Me trying to get a little clever in my sermon today. Based on John 8.
We have spent well over 2000 years trying to interrogate for the truth. Facing his accusers at a trial around 400 BCE we find Socrates turning the question of truth inward claiming that is the unexamined life is not worth living. In the New Testament Pilate seemed to have some cynicism at Jesus’ trial asking, “What is the truth?” And from the witness stand on the big screen we heard Col Nathan Jessup, played by Jack Nicholson, thunder, “You want the truth? You can’t handle the truth!” It seems that the notion of living truthfully or of uncovering the truth of life is somehow bound up the mechanism and structure of law.
But even in these three simple accounts that I offered, which to be honest were just the first ones that came to my mind, there is a tension if not a completely strained relationship in how the law can examine truth and life. Socrates feels falsely accused for corrupting the youth and instead of submitting to the verdict and examination of the law he upholds the virtue of self-examination. The case of Pilate is perhaps a little more ambiguous. Whatever his tone or posture behind asking the question what is the truth it seems clear that whatever the testimony he hears or the public’s intent Pilate would end up doing whatever was most politically expedient. And finally the scene I referred to was from a movie called A Few Good Men. It is a military courtroom drama where two soldiers are being set up to accept a guilty verdict for the murder of another solider. The movie climaxes as it is uncovered that this was not simply a case of murder but that there was an illegal command called a ‘Code Red’ that was given to execute this soldier. And so here the law uncovers something that everyone in the military knows is operating apart from the law.
It seems that we have attempted to create elaborate and powerful structures to find and determine the truth. We are obsessed with wanting a final verdict on matters. And this idea spills out into our relationships and our beliefs. How can we determine the truth? We create our own elaborate and internal structures that we at times submit to and at times evade. Are they telling the truth? Should I tell the truth? Can we both be right? Are we both wrong? Can anything be completely true? What does that mean? What do I do when I am not even sure what the truth is? The conversation gets tossed back and forth and suddenly you find yourself distinguishing between capital ‘T’ Truth and small ‘t’ truth. And by the end of it you might just start thinking that you have somehow missed the point.
In the interest of being a little clever I don’t want to talk about capital ‘T’ or small ‘t’ truth; I want start with no ‘t’ truth; I want to start with Ruth. Who is Ruth? Ruth is the name I have given to the woman in the story just before our reading. She is a well-known woman if not by name. Ruth is the woman caught in adultery. Somehow or other this group of religious leaders and legal experts caught this married woman sleeping with another man, where the man ended up I could not say. And as if to emphasize the point they say to Jesus, “Ruth was caught in the very act of committing adultery.” The law of Moses, the law that helps to maintain and build our community as one of truth and justice commands that we stone Ruth. Here we have yet another interrogation for the truth. Jesus, then, not appealing to codified and fixed law stoops down and makes outlines in the shifting sand and then, not denying the law, simply asks that the one without sin should cast the first stone. Whatever it was that Jesus wrote in the sand and whatever the leaders thought, it was clear that they would have to take responsibility for this execution. The truth of their own lives would have to account for upholding their notion of truth. Knowing the truth in this instance meant bringing death. But in the end there is no condemnation of this woman. The truth, or I mean Ruth, has been brought to light and because of this she was no longer the pawn of those who had power over her. Ruth was set free.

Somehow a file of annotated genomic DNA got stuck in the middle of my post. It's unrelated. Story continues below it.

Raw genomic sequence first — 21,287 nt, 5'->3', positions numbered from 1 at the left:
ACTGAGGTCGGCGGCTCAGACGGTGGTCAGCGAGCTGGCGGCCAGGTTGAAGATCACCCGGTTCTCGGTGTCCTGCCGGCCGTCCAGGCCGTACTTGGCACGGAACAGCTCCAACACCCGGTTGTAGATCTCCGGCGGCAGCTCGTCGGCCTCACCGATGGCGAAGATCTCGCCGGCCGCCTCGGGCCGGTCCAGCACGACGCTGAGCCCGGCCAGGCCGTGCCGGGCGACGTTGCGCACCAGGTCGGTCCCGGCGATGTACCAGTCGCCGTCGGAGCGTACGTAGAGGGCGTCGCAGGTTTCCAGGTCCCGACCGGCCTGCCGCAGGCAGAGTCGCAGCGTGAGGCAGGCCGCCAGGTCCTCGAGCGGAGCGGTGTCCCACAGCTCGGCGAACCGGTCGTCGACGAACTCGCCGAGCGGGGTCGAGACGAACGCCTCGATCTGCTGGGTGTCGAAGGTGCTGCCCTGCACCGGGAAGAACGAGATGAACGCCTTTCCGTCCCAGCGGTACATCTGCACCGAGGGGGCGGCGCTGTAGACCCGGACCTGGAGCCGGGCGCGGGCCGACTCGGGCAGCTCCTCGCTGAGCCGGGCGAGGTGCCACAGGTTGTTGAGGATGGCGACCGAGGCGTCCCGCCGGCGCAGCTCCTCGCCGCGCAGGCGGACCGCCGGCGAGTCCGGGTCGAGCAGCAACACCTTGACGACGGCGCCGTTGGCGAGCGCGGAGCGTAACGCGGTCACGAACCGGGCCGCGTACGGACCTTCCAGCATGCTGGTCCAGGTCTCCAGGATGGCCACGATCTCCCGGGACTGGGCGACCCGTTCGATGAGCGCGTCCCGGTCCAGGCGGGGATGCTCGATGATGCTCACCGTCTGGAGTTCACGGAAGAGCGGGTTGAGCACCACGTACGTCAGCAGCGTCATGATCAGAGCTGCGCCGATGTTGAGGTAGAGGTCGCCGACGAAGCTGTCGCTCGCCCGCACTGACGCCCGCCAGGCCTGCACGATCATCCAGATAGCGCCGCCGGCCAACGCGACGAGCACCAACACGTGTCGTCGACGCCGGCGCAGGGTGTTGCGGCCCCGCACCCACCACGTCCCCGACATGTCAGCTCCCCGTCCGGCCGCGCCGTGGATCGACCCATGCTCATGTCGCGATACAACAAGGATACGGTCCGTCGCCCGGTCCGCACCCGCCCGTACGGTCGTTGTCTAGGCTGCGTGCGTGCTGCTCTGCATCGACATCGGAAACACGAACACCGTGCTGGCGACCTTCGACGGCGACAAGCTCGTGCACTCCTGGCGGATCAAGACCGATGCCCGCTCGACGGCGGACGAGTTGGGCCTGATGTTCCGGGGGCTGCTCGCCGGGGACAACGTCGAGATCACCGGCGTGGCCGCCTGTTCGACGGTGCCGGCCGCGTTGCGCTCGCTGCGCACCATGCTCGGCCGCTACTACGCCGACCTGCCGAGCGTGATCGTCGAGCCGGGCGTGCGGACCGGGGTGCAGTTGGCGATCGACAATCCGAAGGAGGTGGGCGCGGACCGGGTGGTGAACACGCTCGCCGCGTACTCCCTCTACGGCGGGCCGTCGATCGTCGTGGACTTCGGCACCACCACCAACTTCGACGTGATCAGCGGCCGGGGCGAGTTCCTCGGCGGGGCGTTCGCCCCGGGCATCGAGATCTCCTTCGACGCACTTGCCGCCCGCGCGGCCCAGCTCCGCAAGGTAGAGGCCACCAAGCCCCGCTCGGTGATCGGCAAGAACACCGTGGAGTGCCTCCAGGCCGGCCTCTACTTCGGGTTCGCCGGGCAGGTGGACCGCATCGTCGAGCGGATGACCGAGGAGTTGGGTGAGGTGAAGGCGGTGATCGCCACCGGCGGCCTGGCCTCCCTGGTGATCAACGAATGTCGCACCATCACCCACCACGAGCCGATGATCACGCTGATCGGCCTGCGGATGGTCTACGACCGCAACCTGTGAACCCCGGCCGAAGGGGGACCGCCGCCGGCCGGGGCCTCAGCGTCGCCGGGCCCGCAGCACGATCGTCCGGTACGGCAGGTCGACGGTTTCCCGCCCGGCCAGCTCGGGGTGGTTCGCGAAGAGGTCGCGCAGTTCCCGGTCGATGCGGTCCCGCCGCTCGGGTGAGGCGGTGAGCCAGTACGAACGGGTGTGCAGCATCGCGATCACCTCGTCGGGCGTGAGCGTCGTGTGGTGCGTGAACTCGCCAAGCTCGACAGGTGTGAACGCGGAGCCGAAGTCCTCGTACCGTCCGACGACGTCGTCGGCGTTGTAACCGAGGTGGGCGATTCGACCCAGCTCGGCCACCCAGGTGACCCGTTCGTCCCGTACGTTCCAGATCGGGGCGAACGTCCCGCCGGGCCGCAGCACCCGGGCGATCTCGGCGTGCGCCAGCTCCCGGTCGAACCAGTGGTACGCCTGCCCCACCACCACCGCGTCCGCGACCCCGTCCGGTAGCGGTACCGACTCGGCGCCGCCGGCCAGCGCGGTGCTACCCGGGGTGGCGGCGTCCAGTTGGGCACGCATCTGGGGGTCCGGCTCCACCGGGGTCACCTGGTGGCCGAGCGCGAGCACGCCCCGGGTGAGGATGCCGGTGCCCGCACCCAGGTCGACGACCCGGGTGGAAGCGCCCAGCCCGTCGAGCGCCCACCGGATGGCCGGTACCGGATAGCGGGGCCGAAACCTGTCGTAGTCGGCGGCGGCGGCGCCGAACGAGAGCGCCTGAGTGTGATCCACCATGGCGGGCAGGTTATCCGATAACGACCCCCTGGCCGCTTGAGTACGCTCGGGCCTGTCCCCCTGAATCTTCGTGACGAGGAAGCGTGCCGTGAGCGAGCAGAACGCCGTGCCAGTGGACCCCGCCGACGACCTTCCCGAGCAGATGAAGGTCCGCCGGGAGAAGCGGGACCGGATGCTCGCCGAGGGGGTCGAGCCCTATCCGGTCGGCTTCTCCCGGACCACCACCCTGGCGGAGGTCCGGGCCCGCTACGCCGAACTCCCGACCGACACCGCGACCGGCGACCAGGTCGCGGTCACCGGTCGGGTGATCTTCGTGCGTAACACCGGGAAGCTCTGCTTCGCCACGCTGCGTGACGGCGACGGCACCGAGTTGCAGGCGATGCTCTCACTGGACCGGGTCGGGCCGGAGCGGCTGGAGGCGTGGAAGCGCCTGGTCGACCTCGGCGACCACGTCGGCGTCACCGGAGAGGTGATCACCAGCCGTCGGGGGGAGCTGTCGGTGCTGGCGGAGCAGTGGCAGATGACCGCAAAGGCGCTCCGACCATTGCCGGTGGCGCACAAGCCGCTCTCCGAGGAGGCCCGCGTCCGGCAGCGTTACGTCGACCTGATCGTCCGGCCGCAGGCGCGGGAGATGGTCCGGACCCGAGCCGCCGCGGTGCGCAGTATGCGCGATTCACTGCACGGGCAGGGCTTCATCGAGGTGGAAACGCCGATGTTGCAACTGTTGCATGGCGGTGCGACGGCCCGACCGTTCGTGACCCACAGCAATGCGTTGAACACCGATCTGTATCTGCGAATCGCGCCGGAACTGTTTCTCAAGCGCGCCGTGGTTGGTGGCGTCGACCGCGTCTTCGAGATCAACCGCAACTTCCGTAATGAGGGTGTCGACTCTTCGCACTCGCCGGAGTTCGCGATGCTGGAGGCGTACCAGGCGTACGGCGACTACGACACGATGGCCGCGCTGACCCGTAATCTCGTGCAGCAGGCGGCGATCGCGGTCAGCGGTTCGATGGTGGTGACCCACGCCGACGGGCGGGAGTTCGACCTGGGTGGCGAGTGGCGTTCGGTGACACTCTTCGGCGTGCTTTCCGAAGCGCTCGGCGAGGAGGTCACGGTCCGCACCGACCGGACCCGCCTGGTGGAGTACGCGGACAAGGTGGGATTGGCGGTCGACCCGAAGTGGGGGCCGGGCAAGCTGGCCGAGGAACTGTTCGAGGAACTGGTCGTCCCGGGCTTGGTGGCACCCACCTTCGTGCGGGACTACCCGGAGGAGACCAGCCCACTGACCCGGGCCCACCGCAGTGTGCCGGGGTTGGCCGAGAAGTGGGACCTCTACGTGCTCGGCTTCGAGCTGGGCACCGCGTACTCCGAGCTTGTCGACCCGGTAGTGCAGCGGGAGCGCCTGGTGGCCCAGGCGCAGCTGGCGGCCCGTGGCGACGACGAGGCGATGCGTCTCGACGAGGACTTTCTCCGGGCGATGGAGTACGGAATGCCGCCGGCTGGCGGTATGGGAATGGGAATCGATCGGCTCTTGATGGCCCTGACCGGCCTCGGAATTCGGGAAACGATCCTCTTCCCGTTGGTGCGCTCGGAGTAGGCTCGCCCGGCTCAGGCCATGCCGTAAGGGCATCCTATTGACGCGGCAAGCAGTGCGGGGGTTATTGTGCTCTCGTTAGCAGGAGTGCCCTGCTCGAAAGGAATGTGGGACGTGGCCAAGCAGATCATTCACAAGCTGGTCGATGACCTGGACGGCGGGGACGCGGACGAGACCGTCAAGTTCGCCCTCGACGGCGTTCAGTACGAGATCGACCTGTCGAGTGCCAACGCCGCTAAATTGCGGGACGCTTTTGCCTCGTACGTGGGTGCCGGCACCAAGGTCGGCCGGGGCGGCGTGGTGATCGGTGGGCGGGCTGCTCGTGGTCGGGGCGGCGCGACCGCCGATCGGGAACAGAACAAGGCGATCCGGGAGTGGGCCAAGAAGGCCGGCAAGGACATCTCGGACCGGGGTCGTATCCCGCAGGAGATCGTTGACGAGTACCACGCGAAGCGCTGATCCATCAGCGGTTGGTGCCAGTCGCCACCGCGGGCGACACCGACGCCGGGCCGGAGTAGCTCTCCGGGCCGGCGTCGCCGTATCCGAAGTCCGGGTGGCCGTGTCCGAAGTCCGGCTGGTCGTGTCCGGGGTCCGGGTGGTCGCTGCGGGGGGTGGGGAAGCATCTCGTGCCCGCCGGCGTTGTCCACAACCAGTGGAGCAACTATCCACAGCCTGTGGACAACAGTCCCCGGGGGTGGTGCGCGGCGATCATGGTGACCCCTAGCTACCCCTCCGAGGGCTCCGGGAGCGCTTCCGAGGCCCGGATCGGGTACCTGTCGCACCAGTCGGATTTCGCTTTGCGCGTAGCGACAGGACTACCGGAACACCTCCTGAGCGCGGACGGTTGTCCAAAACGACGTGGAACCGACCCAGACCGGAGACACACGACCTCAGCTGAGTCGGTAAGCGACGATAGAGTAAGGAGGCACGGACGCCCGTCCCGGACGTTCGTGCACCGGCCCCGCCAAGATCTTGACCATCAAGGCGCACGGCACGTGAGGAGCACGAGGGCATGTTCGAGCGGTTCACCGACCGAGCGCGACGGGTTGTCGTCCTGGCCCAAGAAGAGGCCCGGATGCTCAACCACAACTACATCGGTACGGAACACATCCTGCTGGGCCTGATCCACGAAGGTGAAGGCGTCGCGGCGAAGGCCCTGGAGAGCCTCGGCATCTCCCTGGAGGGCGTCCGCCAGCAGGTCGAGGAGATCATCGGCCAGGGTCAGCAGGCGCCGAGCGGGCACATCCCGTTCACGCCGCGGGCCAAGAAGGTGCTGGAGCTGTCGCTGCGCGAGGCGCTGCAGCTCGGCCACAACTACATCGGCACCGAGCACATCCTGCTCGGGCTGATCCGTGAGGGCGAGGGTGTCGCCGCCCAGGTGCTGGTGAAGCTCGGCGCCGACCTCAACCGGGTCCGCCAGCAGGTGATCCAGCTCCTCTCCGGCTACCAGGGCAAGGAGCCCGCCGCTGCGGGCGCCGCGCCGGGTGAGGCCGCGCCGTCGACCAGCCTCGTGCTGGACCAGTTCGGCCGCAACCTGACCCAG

To continue trying to be clever, all this makes me wonder if what we have in our reading this morning was actually the result of a misunderstanding, the crowd may have been a little hard of hearing or distracted. We know that the Gospels were originally transmitted orally. So what if Jesus was actually saying that if you continue in my word, you are truly my disciples, and [reaching out his arm to draw her close] you will know Ruth, and Ruth will set you free. I will try not to travel too much further in my poor Bible study here but I hope that this passage is given something of a different feel, a different way of engaging you. The legal proceedings of the religious leaders were meant to ferret out the lies they believed Jesus was telling. They leveraged their legal structure to prove him technically false so that they could confirm and entrench their own notion of truth.
Part of the shift that Jesus makes, and I think this is important, is that Jesus’ actions revealed how the structure, the law itself, was being used falsely. Jesus it seems reversed the direction of the relationship between truth and falsehood. Through the law these religious leaders use truth as a tool to secure their power. Jesus, rather, points to the laws and expressions that should emerge out of the community’s commitment to life and freedom. In this account it appears that you will not know truth, I will go further and say that you will not know Jesus unless you also know Ruth; unless you know the Ruths of this world who serve as pawns for establishing the so-called truthfulness of particular cultures and nations.